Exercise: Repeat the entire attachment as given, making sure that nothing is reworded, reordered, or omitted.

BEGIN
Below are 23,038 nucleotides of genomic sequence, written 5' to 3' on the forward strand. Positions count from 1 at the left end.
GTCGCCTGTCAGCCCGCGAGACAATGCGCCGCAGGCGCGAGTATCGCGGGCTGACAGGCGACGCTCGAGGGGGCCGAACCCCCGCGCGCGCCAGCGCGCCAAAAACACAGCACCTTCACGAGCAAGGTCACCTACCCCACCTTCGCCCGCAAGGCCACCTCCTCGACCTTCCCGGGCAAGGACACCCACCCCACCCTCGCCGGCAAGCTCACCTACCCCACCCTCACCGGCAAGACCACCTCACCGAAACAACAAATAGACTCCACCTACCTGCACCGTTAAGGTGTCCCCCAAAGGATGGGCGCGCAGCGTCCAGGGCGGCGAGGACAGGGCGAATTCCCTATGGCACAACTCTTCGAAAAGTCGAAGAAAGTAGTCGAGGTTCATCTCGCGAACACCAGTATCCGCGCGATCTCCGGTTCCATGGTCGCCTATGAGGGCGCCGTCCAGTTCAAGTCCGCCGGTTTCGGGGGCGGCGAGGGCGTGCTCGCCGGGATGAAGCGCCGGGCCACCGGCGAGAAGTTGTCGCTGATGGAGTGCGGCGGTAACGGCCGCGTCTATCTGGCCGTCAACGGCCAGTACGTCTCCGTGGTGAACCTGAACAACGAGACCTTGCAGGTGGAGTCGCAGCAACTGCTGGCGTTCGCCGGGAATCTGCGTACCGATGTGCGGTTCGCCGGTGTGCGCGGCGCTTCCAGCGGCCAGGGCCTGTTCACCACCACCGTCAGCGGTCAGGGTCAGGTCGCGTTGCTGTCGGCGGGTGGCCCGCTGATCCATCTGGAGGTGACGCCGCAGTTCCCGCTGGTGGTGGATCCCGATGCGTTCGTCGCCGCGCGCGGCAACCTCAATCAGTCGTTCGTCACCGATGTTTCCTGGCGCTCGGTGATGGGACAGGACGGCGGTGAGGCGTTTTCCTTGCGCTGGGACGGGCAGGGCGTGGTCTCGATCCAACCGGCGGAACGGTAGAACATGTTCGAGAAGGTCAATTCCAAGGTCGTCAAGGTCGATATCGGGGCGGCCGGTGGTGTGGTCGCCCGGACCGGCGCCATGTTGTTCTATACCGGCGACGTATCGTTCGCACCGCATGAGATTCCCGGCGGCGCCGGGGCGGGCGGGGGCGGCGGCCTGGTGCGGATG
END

Below are 23,038 nucleotides of genomic sequence, written 5' to 3' on the forward strand. Positions count from 1 at the left end.
GTCGCCTGTCAGCCCGCGAGACAATGCGCCGCAGGCGCGAGTATCGCGGGCTGACAGGCGACGCTCGAGGGGGCCGAACCCCCGCGCGCGCCAGCGCGCCAAAAACACAGCACCTTCACGAGCAAGGTCACCTACCCCACCTTCGCCCGCAAGGCCACCTCCTCGACCTTCCCGGGCAAGGACACCCACCCCACCCTCGCCGGCAAGCTCACCTACCCCACCCTCACCGGCAAGACCACCTCACCGAAACAACAAATAGACTCCACCTACCTGCACCGTTAAGGTGTCCCCCAAAGGATGGGCGCGCAGCGTCCAGGGCGGCGAGGACAGGGCGAATTCCCTATGGCACAACTCTTCGAAAAGTCGAAGAAAGTAGTCGAGGTTCATCTCGCGAACACCAGTATCCGCGCGATCTCCGGTTCCATGGTCGCCTATGAGGGCGCCGTCCAGTTCAAGTCCGCCGGTTTCGGGGGCGGCGAGGGCGTGCTCGCCGGGATGAAGCGCCGGGCCACCGGCGAGAAGTTGTCGCTGATGGAGTGCGGCGGTAACGGCCGCGTCTATCTGGCCGTCAACGGCCAGTACGTCTCCGTGGTGAACCTGAACAACGAGACCTTGCAGGTGGAGTCGCAGCAACTGCTGGCGTTCGCCGGGAATCTGCGTACCGATGTGCGGTTCGCCGGTGTGCGCGGCGCTTCCAGCGGCCAGGGCCTGTTCACCACCACCGTCAGCGGTCAGGGTCAGGTCGCGTTGCTGTCGGCGGGTGGCCCGCTGATCCATCTGGAGGTGACGCCGCAGTTCCCGCTGGTGGTGGATCCCGATGCGTTCGTCGCCGCGCGCGGCAACCTCAATCAGTCGTTCGTCACCGATGTTTCCTGGCGCTCGGTGATGGGACAGGACGGCGGTGAGGCGTTTTCCTTGCGCTGGGACGGGCAGGGCGTGGTCTCGATCCAACCGGCGGAACGGTAGAACATGTTCGAGAAGGTCAATTCCAAGGTCGTCAAGGTCGATATCGGGGCGGCCGGTGGTGTGGTCGCCCGGACCGGCGCCATGTTGTTCTATACCGGCGACGTATCGTTCGCACCGCATGAGATTCCCGGCGGCGCCGGGGCGGGCGGGGGCGGCGGCCTGGTGCGGATG